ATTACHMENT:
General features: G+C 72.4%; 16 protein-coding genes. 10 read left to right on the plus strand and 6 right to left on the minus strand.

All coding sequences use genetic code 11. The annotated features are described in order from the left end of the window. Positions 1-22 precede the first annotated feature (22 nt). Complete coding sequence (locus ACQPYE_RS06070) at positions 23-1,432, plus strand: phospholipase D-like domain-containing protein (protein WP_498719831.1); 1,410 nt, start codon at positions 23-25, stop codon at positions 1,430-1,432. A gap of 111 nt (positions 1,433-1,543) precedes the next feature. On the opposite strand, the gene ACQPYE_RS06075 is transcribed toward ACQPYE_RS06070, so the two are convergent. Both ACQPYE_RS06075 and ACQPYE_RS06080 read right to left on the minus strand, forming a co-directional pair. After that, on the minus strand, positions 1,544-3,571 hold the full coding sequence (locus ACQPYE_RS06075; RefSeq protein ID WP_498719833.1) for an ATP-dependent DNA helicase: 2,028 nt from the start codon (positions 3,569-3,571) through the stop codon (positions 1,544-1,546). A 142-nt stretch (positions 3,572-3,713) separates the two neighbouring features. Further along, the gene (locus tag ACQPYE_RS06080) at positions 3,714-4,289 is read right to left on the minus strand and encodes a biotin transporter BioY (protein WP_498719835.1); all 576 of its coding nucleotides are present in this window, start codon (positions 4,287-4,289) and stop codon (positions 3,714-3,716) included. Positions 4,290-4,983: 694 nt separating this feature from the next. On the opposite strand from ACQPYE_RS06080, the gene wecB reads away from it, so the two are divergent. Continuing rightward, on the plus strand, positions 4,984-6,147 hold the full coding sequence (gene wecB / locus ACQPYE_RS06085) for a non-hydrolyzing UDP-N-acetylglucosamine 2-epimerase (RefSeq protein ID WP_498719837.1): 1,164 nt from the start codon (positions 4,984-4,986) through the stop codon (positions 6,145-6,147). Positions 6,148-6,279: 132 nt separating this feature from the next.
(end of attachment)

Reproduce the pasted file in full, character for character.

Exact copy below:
General features: G+C 72.4%; 16 protein-coding genes. 10 read left to right on the plus strand and 6 right to left on the minus strand.

All coding sequences use genetic code 11. The annotated features are described in order from the left end of the window. Positions 1-22 precede the first annotated feature (22 nt). Complete coding sequence (locus ACQPYE_RS06070) at positions 23-1,432, plus strand: phospholipase D-like domain-containing protein (protein WP_498719831.1); 1,410 nt, start codon at positions 23-25, stop codon at positions 1,430-1,432. A gap of 111 nt (positions 1,433-1,543) precedes the next feature. On the opposite strand, the gene ACQPYE_RS06075 is transcribed toward ACQPYE_RS06070, so the two are convergent. Both ACQPYE_RS06075 and ACQPYE_RS06080 read right to left on the minus strand, forming a co-directional pair. After that, on the minus strand, positions 1,544-3,571 hold the full coding sequence (locus ACQPYE_RS06075; RefSeq protein ID WP_498719833.1) for an ATP-dependent DNA helicase: 2,028 nt from the start codon (positions 3,569-3,571) through the stop codon (positions 1,544-1,546). A 142-nt stretch (positions 3,572-3,713) separates the two neighbouring features. Further along, the gene (locus tag ACQPYE_RS06080) at positions 3,714-4,289 is read right to left on the minus strand and encodes a biotin transporter BioY (protein WP_498719835.1); all 576 of its coding nucleotides are present in this window, start codon (positions 4,287-4,289) and stop codon (positions 3,714-3,716) included. Positions 4,290-4,983: 694 nt separating this feature from the next. On the opposite strand from ACQPYE_RS06080, the gene wecB reads away from it, so the two are divergent. Continuing rightward, on the plus strand, positions 4,984-6,147 hold the full coding sequence (gene wecB / locus ACQPYE_RS06085) for a non-hydrolyzing UDP-N-acetylglucosamine 2-epimerase (RefSeq protein ID WP_498719837.1): 1,164 nt from the start codon (positions 4,984-4,986) through the stop codon (positions 6,145-6,147). Positions 6,148-6,279: 132 nt separating this feature from the next.